Hunted, Episode 2: Review

HUNTED, Thursday 11th October, BBC ONE, 9pm

Hunted’s back, and in this episode Hunter, who is also a hunter (!) becomes hunted (!!). Christ.

Given the writers’ predilection for word play, they probably already know that Sam Hunter is an anagram of ‘Name Hurts’, and also, incidentally, ‘Trash Menu’, but if they don’t, expect it to be the lynchpin of a later episode.

Anyway, in this episode, Sam stays undercover at the Cockneys’ house, whilst Hassan, betrayed and captured, is bundled into their basement for interrogation. Here, he takes turns being beaten up by the Cockneys’ magical chain which inflicts only superficial and photogenic injuries, and being interrogated by Sam, who thinks he knows who tried to have her killed.

Of course, Sam’s been asked to take out the now-compromised Hassan anyway, so she’s aided by her very own magical plot-moving device: a sticky pad containing a rare poison that takes 60 seconds to absorb into the bloodstream and kill. Luckily though, if it’s ripped off after 58 seconds, it causes no ill-effects whatsoever. In fact, if anything, it makes Hassan stronger and more liable to involve himself in crowbar fights.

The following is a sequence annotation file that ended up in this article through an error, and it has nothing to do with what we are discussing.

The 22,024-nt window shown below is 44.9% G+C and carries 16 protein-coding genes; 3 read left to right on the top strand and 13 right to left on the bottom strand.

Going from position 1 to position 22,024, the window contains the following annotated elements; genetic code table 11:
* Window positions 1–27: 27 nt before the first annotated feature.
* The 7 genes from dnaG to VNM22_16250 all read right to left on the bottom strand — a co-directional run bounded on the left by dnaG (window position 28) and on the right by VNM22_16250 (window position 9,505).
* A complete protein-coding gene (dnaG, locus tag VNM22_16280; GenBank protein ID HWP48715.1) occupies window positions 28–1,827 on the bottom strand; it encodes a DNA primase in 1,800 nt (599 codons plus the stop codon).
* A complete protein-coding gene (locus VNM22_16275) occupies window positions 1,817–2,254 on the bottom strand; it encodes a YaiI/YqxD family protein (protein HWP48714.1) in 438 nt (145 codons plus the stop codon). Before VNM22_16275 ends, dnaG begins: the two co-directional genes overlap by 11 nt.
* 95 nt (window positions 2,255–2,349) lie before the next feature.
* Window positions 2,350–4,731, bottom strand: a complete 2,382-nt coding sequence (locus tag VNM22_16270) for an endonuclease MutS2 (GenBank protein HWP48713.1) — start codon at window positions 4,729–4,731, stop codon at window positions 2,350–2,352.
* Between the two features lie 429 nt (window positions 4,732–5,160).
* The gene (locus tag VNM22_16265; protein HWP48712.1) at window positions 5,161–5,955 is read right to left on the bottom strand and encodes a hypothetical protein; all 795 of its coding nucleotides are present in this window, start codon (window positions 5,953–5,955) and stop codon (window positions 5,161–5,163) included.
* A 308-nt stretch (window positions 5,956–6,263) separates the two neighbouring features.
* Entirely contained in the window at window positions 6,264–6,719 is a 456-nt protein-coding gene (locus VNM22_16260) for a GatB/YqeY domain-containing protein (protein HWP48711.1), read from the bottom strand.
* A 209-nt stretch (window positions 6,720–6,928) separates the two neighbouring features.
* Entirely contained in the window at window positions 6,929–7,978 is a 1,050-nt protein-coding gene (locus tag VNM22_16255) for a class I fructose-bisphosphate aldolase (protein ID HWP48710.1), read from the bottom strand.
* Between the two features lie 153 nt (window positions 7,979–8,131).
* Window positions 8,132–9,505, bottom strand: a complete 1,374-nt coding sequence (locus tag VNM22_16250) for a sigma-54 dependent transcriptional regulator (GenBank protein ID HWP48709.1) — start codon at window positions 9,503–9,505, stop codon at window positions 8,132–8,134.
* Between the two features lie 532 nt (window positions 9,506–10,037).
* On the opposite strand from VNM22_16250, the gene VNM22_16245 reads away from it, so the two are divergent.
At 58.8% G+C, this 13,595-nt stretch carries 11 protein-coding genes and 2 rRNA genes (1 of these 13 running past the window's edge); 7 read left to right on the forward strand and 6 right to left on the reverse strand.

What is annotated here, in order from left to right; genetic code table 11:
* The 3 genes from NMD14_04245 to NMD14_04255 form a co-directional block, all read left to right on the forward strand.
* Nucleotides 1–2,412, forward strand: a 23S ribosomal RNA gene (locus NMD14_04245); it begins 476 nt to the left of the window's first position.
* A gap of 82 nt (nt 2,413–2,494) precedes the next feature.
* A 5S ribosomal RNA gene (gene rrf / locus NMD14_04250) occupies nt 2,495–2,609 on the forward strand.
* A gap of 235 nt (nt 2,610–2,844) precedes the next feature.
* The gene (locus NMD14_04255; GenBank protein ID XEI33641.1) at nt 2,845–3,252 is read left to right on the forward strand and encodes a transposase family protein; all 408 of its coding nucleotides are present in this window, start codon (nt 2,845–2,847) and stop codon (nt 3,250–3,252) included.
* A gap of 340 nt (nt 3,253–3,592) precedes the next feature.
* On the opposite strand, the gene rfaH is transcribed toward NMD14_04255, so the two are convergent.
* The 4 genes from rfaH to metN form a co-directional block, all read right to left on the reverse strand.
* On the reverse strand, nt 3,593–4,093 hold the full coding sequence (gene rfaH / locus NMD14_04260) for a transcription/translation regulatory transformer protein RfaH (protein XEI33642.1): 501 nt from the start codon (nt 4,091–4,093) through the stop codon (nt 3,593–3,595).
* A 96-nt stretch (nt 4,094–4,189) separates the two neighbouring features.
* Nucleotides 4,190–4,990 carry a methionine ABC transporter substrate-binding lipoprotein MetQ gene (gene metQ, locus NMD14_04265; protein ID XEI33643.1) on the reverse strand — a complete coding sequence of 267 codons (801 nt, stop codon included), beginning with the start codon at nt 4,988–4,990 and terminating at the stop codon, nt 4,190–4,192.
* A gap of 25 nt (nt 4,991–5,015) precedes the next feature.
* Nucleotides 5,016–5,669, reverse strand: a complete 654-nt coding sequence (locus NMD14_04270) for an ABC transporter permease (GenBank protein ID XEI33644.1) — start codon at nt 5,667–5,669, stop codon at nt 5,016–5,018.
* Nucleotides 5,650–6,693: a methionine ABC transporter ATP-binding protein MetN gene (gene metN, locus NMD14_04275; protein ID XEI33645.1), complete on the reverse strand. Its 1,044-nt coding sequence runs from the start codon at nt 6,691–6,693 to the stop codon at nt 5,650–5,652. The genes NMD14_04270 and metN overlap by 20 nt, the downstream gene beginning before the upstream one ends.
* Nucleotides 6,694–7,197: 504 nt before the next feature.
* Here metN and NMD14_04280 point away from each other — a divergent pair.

In any case, Sam gets her information: the murderer was – who else? – The Man With The Single Easily-Identifiable Distinguishing Feature! I knew it’d be him! He’s always up to no good.

In the episode’s other plot line, Sam bonds with Stephen’s son Edward, reading him a bed time story, and rubbing the scar on her stomach, as she screams into the camera, “Are you getting this? Are you?!!â€? and a sign flashes with the words ‘Emotional Resonance: Pay Attention!’

Despite what I’ve been saying, this week definitely is an improvement on the last; there are fewer clichés for example, and the plot is starting to pick up a little bit, but it still struggles with sophistication.

I think the best example of this is that old spy thrillers always had the problem of 2D morally-unambiguous characters. Modern ones deal with this in two different ways, they either embrace the ridiculousness and strap in for a good old-fashioned goodie versus baddie narrative, or they go dark and sophisticated and complicated.

But this does neither, it’s said “We need morally ambiguous characters, so here are two of them: one on the good team who might be bad and one vice versaâ€?.

They are displayed proudly despite their crudity; they might as well have been stuck up on the fridge.